University of Birmingham > Talks@bham > Theoretical computer science seminar > Compositional algebras of C/E and P/T nets

Compositional algebras of C/E and P/T nets

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  • UserPawel Sobocinski, University of Southampton
  • ClockFriday 30 November 2012, 16:00-17:00
  • HouseUG05 Learning Centre.

If you have a question about this talk, please contact Paul Levy.

My research concerns algebras (sets of operations) with which one can compose concurrent systems in ways which guarantee that the behaviour of the whole system is a function of the behaviour of its sub-components—this famous principle of formal semantics is often referred to as “compositionality.” Since 2010 I have developed a family of compositional algebras for different variants (C/E and P/T) of Petri nets together with a family of process calculi that provides a completely syntactic account. The process calculi and the net models are equivalent—there are straightforward translations in both directions that preserve and reflect behaviour. The syntactic way of looking at nets has advantages: for example, the syntax is easier for tools to handle. The process calculi are themselves worthy of attention: for example one passes from the calculus of C/E nets to the calculus of P/T nets by adding a SOS rule that introduces a free additive structure on transition labels.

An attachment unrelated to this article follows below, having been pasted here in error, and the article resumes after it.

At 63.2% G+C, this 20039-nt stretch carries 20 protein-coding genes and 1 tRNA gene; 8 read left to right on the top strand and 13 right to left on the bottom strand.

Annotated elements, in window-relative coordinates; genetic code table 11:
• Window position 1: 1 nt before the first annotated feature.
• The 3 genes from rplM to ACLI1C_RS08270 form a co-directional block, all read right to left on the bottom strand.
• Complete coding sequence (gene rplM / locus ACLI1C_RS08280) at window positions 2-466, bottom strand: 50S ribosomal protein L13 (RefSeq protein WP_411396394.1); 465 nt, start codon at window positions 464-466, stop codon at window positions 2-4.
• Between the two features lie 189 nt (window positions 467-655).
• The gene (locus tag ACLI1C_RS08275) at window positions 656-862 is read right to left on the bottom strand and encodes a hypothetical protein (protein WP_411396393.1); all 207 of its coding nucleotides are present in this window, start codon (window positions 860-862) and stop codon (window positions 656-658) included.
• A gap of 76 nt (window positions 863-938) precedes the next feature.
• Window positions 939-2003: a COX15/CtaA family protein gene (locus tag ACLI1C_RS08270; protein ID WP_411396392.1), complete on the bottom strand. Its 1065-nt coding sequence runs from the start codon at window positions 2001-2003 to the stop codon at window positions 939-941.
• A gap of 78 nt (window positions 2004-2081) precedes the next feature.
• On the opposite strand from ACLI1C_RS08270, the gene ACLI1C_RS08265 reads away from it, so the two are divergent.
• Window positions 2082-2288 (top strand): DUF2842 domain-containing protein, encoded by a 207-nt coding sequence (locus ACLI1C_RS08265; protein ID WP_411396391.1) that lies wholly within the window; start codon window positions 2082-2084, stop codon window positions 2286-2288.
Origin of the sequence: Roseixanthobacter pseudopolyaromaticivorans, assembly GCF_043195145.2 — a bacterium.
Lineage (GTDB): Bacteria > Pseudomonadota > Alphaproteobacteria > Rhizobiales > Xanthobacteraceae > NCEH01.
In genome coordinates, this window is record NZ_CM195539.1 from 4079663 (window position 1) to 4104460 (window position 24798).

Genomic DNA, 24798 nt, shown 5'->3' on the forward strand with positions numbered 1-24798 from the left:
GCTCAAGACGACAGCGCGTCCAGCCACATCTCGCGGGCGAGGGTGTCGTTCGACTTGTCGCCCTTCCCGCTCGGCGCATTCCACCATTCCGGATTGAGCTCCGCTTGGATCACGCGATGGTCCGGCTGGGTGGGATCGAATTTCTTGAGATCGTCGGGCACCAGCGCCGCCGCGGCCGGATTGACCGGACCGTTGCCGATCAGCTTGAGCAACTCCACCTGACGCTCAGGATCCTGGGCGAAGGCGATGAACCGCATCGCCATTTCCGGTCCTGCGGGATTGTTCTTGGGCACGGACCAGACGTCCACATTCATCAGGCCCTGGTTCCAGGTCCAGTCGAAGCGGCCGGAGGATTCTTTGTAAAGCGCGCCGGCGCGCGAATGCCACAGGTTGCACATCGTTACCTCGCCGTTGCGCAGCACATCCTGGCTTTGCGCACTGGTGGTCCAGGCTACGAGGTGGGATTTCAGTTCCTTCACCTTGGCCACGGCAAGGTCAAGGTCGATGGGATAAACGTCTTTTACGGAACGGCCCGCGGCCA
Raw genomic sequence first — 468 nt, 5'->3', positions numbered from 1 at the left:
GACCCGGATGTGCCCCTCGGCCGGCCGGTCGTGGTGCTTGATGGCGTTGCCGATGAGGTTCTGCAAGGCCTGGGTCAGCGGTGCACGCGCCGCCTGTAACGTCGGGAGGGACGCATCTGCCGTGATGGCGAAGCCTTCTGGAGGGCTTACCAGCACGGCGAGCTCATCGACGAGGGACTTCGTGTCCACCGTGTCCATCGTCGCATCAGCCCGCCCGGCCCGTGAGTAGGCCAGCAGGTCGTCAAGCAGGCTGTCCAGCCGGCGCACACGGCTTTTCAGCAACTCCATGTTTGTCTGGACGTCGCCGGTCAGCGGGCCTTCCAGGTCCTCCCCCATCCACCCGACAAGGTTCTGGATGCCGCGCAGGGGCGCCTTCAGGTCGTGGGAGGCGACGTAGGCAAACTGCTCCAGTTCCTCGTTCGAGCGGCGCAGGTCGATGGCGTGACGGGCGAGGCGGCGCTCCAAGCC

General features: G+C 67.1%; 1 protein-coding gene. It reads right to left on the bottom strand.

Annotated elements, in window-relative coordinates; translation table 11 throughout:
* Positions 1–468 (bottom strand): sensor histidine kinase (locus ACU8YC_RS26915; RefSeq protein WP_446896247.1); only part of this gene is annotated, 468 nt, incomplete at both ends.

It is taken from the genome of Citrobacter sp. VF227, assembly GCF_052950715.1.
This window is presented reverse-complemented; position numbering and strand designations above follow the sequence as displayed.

Petri nets are widely used to model dynamic concurrent computation. Although originally introduced by theoretical computer scientists for studying concurrent computations in machines, they are increasingly used by biologists, biochemists and medical researchers to model concurrent phenomena in their respective physical fields. In fact, physical systems are often networks of interacting simpler components. A compositional algebra of nets will enable researchers to model physical systems compositionally, arriving at a global behaviour by composing well-understood simpler subsystems, and thus allow the use of traditional software engineering principles such as model re-use. From an algorithmic perspective, such algebras make structural decomposition of systems possible and thus open up the possibility of using techniques such as divide and conquer.

This talk is part of the Theoretical computer science seminar series.

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